As I finished with in my last post, I got brutally thrown into reality when dr Albert left and Paulinus was off for the weekend. The surgical team (general surgeon, orthopedic surgeon, and I as anesthetist) work all days of the week and we’re always on call; so far relieved only approximately one night every two weeks. We’re supposed to have Sundays off, but today it’s Sunday and I just spent my 17:th consecutive day at work…

This particular Saturday we were doing a laparotomy on a ruptured spleen (great call dr Wiji!). I had my week of learning so I felt pretty relaxed and started the work enthusiastically.

Let me describe the setting:

We were called to the ER for a traffic accident. Due to the prevalence of malaria an enlarged spleen is quite common and prone to traumatic damage. Dr Wiji (the general surgeon) examined the patient and determined the correct diagnosis without any X-rays or lab tests; just the history, examination and the vitals – I’m still amazed at that. The patient seemed quite stable with a pulse around 80 and normal blood pressure and as almost all patients, young and fit. I had to do a preoperative assessment and investigation. The history and examination was done in a couple of minutes and I then had to pick what laboratory tests I wanted! That was quite easy as the lab only offer Hb (blood value), blood group and screen for safe transfusion, blood sugar, and malaria. The lab-tech was off for the weekend so I had to do the tests I wanted myself. I took some blood, found the keys to the lab and did the Hb (96 g/l) and blood group. I had never done it myself before, but it’s not rocket science: take three drops of blood on a white kitchen tile, add reagents, mix and see what antigens the patient carries. Open the fridge and see what the blood bank has to offer. Take your pick of compatible blood and do a cross check on the actual bag you choose and you’re ready to transfuse!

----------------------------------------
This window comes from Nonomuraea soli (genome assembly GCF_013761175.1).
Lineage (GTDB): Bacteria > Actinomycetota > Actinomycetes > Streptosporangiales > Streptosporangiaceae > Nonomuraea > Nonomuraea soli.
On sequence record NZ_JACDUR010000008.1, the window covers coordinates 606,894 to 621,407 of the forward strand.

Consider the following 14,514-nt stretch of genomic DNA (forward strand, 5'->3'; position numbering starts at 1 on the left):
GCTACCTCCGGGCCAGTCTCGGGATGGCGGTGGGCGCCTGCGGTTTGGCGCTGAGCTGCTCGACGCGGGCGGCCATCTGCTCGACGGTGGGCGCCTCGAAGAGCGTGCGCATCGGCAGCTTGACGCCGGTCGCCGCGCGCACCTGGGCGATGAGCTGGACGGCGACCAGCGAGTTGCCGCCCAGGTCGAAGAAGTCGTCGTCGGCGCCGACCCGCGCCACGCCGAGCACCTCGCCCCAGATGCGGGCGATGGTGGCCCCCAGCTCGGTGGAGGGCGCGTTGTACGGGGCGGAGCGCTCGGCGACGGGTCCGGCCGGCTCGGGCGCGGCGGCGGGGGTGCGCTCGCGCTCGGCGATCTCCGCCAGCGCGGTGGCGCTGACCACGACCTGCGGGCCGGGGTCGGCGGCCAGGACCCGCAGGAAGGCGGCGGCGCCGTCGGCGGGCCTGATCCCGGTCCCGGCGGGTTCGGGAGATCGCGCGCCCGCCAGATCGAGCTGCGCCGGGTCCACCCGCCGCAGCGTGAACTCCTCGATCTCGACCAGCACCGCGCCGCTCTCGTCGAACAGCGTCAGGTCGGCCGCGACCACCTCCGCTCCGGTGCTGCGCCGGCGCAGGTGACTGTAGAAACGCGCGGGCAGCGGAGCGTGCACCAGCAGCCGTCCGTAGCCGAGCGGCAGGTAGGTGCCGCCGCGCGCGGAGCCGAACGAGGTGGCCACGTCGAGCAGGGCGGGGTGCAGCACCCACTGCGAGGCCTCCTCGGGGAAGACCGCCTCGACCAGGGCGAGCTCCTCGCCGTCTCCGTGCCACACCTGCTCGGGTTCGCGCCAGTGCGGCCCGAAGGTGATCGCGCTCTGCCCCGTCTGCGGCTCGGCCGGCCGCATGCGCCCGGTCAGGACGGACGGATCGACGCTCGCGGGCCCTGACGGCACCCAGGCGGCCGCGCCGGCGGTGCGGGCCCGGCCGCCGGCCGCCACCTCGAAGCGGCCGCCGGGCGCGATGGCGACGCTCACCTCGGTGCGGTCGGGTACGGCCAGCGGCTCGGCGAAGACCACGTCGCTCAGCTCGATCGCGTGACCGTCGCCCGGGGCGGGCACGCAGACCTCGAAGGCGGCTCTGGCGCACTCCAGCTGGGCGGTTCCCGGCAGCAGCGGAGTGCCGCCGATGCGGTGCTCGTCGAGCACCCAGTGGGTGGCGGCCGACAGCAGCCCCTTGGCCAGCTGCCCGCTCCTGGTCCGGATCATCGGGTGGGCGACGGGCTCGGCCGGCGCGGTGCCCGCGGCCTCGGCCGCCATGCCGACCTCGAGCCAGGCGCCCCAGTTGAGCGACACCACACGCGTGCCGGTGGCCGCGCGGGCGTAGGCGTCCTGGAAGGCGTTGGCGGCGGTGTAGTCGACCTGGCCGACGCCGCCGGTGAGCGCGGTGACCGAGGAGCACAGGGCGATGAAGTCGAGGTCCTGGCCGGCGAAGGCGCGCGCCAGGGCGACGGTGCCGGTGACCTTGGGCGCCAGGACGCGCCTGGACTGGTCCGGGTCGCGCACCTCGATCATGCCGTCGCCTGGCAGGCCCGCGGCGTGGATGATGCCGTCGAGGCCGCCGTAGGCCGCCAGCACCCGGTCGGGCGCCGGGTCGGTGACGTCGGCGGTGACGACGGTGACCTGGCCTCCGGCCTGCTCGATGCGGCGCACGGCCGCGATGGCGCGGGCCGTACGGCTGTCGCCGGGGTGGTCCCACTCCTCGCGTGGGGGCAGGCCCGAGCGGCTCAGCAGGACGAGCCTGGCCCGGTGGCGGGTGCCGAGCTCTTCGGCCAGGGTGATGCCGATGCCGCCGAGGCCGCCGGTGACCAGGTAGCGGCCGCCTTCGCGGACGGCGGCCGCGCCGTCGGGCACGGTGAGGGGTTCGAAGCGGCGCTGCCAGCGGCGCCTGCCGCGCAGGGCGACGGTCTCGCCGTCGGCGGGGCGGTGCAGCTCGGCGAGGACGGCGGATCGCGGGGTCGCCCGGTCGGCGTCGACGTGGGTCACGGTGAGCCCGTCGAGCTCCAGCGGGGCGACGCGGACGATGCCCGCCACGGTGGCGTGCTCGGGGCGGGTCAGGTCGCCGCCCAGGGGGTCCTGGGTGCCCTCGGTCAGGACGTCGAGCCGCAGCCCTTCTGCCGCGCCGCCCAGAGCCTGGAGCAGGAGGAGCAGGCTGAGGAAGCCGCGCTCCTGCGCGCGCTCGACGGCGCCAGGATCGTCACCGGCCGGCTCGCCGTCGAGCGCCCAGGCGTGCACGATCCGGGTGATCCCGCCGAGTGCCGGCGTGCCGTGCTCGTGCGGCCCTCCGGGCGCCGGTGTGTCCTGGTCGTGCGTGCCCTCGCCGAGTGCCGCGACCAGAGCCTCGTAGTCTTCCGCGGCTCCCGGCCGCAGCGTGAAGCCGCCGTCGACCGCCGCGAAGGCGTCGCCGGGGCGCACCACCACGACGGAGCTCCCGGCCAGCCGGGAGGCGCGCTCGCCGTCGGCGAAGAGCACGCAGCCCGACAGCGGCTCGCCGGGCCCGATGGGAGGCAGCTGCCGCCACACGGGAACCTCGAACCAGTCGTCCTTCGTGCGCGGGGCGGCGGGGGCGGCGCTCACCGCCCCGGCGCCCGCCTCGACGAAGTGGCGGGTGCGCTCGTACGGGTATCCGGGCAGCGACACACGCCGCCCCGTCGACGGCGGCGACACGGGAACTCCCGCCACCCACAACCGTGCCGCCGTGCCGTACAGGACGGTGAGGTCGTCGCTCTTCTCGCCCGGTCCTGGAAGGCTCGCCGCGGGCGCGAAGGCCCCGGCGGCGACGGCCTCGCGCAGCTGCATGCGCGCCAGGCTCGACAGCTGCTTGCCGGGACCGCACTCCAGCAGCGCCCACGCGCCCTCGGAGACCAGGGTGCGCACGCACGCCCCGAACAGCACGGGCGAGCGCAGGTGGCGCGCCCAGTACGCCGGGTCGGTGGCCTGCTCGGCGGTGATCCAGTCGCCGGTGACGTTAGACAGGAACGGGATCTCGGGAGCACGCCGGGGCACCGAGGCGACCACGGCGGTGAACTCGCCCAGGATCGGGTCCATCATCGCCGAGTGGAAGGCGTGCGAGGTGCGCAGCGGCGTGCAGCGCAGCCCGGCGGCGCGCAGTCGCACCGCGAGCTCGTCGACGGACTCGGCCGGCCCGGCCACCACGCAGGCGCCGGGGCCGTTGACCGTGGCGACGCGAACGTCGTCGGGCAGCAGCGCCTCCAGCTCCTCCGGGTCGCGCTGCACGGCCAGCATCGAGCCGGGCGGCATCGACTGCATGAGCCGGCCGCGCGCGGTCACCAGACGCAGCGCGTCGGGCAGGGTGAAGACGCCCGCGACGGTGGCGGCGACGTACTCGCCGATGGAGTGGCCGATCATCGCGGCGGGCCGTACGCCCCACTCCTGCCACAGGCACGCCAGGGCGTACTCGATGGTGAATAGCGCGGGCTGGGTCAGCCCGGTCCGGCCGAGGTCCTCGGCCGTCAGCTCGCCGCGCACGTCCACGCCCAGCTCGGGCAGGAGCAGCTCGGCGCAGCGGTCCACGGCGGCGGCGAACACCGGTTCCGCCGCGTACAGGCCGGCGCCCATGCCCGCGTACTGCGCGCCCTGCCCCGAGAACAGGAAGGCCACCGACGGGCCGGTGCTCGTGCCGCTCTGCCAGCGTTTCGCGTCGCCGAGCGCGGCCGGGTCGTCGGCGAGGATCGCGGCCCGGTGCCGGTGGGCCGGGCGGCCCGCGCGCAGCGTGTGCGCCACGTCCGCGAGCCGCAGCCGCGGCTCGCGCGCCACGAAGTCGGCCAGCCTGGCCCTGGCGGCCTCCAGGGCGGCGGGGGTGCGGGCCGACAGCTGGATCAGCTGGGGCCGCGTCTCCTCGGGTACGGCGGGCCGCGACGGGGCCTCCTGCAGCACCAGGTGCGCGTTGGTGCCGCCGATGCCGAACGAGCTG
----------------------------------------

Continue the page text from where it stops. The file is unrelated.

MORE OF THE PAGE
I did as we do at home and prepared the patient with two large bore IV-lines, checked my airway equipment (a laryngoscope, tubes, oropharyngeal airways, masks and bougie), prepared my drugs, made an action plan and backup plans, and put the tea-kettle on (that is, to get a bucket of warm water for the blood and IV-fluids). We were four people in the OT: myself, dr Wiji, an OT-nurse and an OT-assistant. Just then I suddenly realized that now I’m all alone as the only anaesthetist; no one to help or assist me, no one to fetch and find things or to set up and check the OT and equipment, no one to back me up or relieve me, no one to think for me when needed. I had trouble even reaching my cupboard with the stock of drugs and equipment as I had to manually and continuously ventilate the patient (the OT isn’t equipped with a ventilator).

The induction (with ketamine) was uneventful (dr Wiji injected and kept the cricoid pressure; it’s mandatory); but soon thereafter I got busy. The diagnosis was of course correct and there was roughly 2 liters of blood in the abdomen. I had from the ER given about 2 to 3 liters of fluid, but I reckoned it was time for another Hb: 59 g/l (low bloodcount)! The patient was still not so tachycardic (far less than 100 beats/min) and I still don’t understand why! Maybe his normal blood value was the original 96 g/l due to malaria and that I successfully transfused him to a normal volume but in so doing diluted him? He should still be tachycardic though!?

As you may well understand (and as I also suddenly understood): here I was aggressively transfusing, warming fluids, doing Hb checks, mixing and administrating drugs, maintaining anesthesia (with halothane using an OMV; thanks EDA-exam! (for the anesthetists of you)), checking vitals, taking notes of everything, and continuously ventilating the patient. As if that was not enough, I had to once set off to hunt down a mosquito!

Everything worked out and the patient woke up after the operation; he was a little (well, eh, actually quite extremely) tired and cold… The first I blame on me, my drugs (especially the halothane) and the temperature, the second was inevitable and I saw it coming; despite my efforts to keep him warm he had a temperature of (close your eyes at home!) 34.3 degrees! The next morning he was warm, stable and after another day ambulatory and eating.

After all that I have said its important to note that despite the basic standards and equipment the results are mostly like this case. Positive. For the patients who reach Teme alive nearly all stay that way and receive a standard of care not available elsewhere in the region, free of charge. Next week I think I’ll walk you thru the normal working conditions as they really are quite different from the laparotomy above.